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Concert Crosses Borders : * Trio Neos will present works by U.S., Puerto Rican and Mexican composers in a quake relief benefit for CSUN students.

March 18, 1994|STEVE APPLEFORD | SPECIAL TO THE TIMES; Steve Appleford writes regularly about music for The Times

For bassoonist Wendy Holdaway, there's some sense to the scheduling of her Trio Neos ensemble as the first classical music con cert sponsored by Cal State Northridge since the Jan. 17 earthquake.

The American-born musician was already living and working in Mexico City when an 8.1-magnitude quake there Sept. 19, 1985--followed by a 7.3 quake a day later--destroyed buildings and killed as many as 10,000 people. "I definitely have sympathy for anyone who has been through a major earthquake," Holdaway said, speaking by phone from the Mexican capital.

Her trio's Saturday performance of contemporary music from both sides of the border will not be on the CSUN campus as originally scheduled, but at Pierce College's Recital Hall in Woodland Hills. (Seismic damage to CSUN structures will keep live music out of the school's Recital Hall for an indefinite period.)

Proceeds from the performance will be directed toward student earthquake relief, said William Toutant, associate dean for the CSUN School of the Arts. "A lot of music students were affected by that quake," he said. "Things are more difficult because there are no practice facilities on campus. Some of them lost their homes or cars."

The concert will be just one stop on a busy tour designed to foster cultural exchange between the United States and Latin America.

Trio Neos will perform chamber music by U.S., Mexican and Puerto Rican composers. "We're doing this to try and cross some of these borders," said Holdaway, 38. "It's such a shame that between Mexico and the United States there exist tremendous cultural frontiers."

When Trio Neos was first established in 1986, the ensemble regularly sampled selections from the broader chamber music repertoire. But it began to find a preoccupation with contemporary Latin American music rewarding.

That was particularly obvious during 1990 and 1991, when Trio Neos toured the United States in tandem with the "Mexico: Splendors of Thirty Centuries" exhibition, which landed at the Los Angeles County Museum of Art in October, 1991.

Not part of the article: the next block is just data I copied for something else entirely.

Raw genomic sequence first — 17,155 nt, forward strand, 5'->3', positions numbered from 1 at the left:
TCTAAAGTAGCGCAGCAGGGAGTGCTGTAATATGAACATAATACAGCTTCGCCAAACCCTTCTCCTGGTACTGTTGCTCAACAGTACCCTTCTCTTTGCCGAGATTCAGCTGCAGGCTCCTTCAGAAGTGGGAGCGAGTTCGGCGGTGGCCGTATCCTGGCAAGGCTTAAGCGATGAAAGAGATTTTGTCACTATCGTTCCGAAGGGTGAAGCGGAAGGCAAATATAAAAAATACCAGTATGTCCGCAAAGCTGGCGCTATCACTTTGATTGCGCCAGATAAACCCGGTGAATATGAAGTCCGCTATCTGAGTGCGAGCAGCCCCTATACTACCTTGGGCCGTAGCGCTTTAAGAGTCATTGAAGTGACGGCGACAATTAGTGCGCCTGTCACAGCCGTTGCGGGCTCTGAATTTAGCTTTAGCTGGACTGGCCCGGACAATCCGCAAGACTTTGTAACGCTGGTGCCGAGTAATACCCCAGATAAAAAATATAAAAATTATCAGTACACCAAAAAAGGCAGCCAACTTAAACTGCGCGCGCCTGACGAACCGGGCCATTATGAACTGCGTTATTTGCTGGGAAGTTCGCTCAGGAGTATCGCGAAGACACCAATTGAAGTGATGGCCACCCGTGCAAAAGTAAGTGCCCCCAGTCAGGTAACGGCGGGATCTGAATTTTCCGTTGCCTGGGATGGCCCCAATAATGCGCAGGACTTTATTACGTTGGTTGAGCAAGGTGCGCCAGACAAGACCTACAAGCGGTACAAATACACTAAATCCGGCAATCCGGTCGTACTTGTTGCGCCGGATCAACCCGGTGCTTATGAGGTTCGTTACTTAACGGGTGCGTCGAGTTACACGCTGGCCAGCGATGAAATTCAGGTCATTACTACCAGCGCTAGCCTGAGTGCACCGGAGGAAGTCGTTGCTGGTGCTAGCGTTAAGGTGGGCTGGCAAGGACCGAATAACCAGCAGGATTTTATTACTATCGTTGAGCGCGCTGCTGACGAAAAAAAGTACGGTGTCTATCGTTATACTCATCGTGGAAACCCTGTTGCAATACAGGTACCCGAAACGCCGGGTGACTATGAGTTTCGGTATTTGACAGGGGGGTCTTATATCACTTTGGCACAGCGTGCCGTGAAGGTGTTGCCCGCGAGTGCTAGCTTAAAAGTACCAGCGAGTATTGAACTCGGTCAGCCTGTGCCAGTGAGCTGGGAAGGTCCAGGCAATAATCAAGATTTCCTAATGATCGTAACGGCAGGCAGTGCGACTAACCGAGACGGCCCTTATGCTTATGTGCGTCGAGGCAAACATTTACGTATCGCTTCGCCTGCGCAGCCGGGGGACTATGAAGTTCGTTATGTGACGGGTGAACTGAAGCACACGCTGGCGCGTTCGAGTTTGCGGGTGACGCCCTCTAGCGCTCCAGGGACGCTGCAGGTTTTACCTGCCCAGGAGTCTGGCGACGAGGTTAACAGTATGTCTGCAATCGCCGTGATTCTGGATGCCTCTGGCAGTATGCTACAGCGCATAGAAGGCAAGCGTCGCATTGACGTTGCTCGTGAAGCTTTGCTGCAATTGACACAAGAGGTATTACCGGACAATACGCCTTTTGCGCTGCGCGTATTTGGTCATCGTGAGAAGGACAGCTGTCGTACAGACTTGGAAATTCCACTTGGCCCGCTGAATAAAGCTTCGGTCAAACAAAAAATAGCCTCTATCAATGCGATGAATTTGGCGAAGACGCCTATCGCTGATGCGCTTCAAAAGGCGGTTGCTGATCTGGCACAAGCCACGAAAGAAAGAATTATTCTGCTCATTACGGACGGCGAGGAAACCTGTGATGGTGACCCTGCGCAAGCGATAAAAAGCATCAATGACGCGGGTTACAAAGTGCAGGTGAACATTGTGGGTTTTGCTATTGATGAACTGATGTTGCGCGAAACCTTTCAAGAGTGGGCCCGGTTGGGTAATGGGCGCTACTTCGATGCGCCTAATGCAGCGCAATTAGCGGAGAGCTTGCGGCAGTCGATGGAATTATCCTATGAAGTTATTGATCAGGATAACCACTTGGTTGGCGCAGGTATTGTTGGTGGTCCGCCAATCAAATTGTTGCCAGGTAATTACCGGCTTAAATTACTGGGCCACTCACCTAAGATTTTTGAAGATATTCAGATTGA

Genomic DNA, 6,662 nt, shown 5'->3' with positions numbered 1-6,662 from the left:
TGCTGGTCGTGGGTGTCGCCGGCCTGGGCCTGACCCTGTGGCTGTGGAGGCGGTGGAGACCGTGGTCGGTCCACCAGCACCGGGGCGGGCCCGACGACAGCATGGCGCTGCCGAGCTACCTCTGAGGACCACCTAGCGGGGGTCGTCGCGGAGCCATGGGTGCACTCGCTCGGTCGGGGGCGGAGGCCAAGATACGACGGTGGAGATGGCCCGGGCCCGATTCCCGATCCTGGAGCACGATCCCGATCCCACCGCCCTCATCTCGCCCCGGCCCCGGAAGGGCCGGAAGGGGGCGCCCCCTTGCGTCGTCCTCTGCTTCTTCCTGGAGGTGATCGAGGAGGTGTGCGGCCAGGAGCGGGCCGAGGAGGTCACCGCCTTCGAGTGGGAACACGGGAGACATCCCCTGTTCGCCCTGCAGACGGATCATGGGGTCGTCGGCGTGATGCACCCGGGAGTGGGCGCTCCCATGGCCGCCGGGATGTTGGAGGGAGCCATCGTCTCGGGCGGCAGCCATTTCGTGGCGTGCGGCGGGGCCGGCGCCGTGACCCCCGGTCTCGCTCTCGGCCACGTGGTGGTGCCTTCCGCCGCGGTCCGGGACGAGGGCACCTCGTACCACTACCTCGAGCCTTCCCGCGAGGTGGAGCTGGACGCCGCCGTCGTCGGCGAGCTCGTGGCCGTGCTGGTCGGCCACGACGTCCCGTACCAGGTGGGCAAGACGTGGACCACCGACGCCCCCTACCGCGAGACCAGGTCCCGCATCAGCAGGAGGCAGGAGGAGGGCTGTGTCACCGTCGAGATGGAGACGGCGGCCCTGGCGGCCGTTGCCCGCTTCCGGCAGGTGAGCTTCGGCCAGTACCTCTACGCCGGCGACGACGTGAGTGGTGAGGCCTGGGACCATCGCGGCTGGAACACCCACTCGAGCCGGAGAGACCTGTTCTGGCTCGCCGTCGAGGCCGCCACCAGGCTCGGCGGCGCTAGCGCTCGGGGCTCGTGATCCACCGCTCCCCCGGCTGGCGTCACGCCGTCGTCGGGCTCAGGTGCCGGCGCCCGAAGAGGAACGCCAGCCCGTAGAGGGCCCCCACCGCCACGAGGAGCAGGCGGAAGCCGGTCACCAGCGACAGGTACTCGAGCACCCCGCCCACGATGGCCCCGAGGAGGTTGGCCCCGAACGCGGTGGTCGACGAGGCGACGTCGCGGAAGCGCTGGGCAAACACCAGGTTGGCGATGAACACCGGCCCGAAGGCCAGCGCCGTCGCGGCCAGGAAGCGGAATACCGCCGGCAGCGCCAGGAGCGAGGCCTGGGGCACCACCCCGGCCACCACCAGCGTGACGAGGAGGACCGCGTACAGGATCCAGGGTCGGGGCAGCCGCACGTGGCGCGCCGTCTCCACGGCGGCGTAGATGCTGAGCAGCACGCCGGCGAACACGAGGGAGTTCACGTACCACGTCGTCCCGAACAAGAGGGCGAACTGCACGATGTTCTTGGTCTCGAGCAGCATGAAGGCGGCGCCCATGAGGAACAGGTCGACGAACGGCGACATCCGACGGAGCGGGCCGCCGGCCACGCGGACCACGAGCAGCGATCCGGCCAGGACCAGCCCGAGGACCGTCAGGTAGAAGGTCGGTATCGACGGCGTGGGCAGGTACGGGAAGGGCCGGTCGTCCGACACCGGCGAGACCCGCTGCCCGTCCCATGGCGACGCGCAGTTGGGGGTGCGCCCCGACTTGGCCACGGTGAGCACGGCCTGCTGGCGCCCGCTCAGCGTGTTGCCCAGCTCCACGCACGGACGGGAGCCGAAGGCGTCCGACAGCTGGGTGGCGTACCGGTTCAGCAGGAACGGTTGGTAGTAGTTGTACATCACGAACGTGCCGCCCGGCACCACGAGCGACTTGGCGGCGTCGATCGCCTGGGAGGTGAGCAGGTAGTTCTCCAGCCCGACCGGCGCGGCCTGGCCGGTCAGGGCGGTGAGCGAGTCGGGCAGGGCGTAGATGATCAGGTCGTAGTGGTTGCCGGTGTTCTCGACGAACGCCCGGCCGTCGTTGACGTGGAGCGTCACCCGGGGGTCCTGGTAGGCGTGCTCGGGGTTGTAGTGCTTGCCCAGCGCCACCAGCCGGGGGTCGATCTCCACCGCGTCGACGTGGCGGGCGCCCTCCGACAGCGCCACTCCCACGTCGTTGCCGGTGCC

"Because of that, there has been a tremendous outpouring of interest," she said. "People weren't even really aware that Mexico had music, or that there was a lot going on down here."

More recently, the group performed an all-Mexican concert at Carnegie Hall in New York and has released two albums of contemporary Mexican and Latin American music.

None of the trio's members are Mexican-born musicians, though all live and perform there now. Clarinetist Eleanor Weingartner, 32, is from San Francisco. And pianist Ana Maria Tradatti, 44, comes from Cordova, Argentina. Like Holdaway, she is a member of Mexico's National Symphony.

Holdaway, who grew up in Oceanside, and attended the New England Conservatory of Music in Boston, first arrived in Mexico in 1982. "I thought I would come down here for a couple of years of experience and leave," she said. "Mexico really gets its hooks into you.

"It's a very vibrant place," she added. "There is so much going on here. In Mexico City alone, there are five full-time orchestras, and the music scene in the United States is pretty grim right now. A lot of orchestras are folding."

Among the works set for the CSUN concert is "Four Characteristic Pieces," composed by Toutant, who first met the members of Trio Neos when they first performed at CSUN in association with the "Splendors of Thirty Centuries" exhibit.

"I was so impressed with them that I offered to write a piece for them," said Toutant, who traveled from Mexico City last May for the premiere of his work. "They are terrific musicians. They are tremendous supporters of contemporary composers. And they put a lot of care into everything they perform."

WHERE AND WHEN

What: Trio Neos at Music Room 3400, Pierce College, Woodland Hills.

Hours: 8 p.m. Saturday.

Price: $6.50 general admission, $3.50 students and seniors.

Call: (818) 885-2488.

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